28. Good heavens, no need to apologize — silliness is always welcome in an LH thread! It’s just that I’m so familiar with Cyrillic that the “backwards N” thing didn’t even occur to me.

  29. If I understand Wikipedia article correctly, n comes from Greek ν and и from Greek η. u and n also look pretty similar and might be confused in sloppy handwriting, but I’ve never heard people complaining about it being between vowel and consonant.

  30. Google Translate is very strange. It translates ханжА as prude, ханжa as hypocrite, and ханжи as hypocrite. I realize I had the “khanji” issue yesterday because “detect language” rather than “Russian” was selected for input language — and Google detected Mongolian.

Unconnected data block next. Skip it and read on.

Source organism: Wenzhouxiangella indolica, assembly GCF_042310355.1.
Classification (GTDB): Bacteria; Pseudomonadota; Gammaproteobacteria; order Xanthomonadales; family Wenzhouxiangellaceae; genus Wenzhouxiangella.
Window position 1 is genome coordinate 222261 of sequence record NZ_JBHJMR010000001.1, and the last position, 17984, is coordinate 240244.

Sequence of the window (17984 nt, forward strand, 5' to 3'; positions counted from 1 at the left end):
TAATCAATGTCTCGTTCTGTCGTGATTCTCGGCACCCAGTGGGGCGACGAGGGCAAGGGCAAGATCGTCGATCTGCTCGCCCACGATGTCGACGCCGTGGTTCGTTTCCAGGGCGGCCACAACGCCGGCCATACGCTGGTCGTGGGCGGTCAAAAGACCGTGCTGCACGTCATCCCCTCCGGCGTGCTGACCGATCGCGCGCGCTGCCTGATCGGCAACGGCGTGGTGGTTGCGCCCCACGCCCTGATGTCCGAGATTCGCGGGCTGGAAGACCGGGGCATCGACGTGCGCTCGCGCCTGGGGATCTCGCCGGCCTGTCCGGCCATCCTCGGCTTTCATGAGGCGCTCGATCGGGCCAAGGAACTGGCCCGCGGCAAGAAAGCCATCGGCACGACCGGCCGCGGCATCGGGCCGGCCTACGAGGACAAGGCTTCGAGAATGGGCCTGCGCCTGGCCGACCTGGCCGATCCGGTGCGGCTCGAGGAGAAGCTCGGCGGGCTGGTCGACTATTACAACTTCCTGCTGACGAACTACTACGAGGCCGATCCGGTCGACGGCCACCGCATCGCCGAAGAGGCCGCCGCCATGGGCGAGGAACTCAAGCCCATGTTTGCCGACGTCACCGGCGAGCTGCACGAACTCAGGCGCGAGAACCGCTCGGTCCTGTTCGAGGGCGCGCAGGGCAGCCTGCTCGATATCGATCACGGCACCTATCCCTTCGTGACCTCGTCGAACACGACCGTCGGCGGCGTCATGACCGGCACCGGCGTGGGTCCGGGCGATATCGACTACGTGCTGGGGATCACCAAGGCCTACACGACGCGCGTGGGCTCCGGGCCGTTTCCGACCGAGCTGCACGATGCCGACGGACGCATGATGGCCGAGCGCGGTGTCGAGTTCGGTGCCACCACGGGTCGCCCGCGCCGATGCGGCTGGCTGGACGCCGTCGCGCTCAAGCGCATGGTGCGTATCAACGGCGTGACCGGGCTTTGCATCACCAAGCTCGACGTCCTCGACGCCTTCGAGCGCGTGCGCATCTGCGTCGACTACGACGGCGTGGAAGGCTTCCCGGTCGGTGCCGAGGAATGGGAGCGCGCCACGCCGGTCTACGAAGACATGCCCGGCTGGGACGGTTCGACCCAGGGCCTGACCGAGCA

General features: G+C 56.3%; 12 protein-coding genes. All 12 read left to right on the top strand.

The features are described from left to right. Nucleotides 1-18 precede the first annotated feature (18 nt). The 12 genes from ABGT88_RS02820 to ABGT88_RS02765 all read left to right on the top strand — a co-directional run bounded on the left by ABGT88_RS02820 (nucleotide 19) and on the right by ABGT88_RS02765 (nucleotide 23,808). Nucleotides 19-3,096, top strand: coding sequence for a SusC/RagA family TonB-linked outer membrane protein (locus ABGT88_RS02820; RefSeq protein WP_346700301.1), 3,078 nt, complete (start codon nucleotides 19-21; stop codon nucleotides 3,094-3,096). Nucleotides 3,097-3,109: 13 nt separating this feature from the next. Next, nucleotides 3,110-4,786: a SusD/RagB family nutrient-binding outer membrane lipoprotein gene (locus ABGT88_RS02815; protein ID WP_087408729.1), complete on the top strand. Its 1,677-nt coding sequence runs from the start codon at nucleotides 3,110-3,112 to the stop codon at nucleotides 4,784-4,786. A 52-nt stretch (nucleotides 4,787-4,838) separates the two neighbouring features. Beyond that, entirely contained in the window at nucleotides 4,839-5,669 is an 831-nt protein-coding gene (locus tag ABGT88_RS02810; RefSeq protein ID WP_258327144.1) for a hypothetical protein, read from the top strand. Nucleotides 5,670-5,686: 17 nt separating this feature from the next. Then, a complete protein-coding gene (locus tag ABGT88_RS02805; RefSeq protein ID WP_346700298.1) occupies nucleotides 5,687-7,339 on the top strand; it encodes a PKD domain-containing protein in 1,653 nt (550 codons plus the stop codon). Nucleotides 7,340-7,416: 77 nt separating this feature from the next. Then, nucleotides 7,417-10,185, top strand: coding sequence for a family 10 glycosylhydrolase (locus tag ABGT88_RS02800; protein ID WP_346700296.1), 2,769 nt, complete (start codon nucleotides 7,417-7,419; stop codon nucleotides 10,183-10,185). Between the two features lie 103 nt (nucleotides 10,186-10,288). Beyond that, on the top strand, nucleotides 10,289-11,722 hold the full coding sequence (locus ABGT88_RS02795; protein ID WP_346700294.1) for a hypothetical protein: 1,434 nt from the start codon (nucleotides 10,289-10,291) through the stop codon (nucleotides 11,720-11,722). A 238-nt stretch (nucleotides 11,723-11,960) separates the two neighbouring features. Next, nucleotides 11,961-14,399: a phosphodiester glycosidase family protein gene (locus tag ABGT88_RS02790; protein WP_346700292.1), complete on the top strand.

31. I wonder why Google Translate detects it as Mongolian.

    There is no such word in Mongolian.

    The closest I can think of is ханжин (also spelled as ханз), which means something like http://en.wikipedia.org/wiki/Kang_bed-stove

  32. The detect-language algorithm is intentionally much simpler and cheaper than full translation. It looks for superficial things that might be a reasonable indication, given the set of languages it knows something about, of what language this one might be. Not too different from someone like the Hat or me, who can identify many languages when spoken even if we don’t understand a word of the conversation.

    Also, GT in very recent days seems to be falling back on Wiktionary or something very like it when the input is a single word. This is probably best, as no language detector can work on such short inputs: what language is chat, English or French?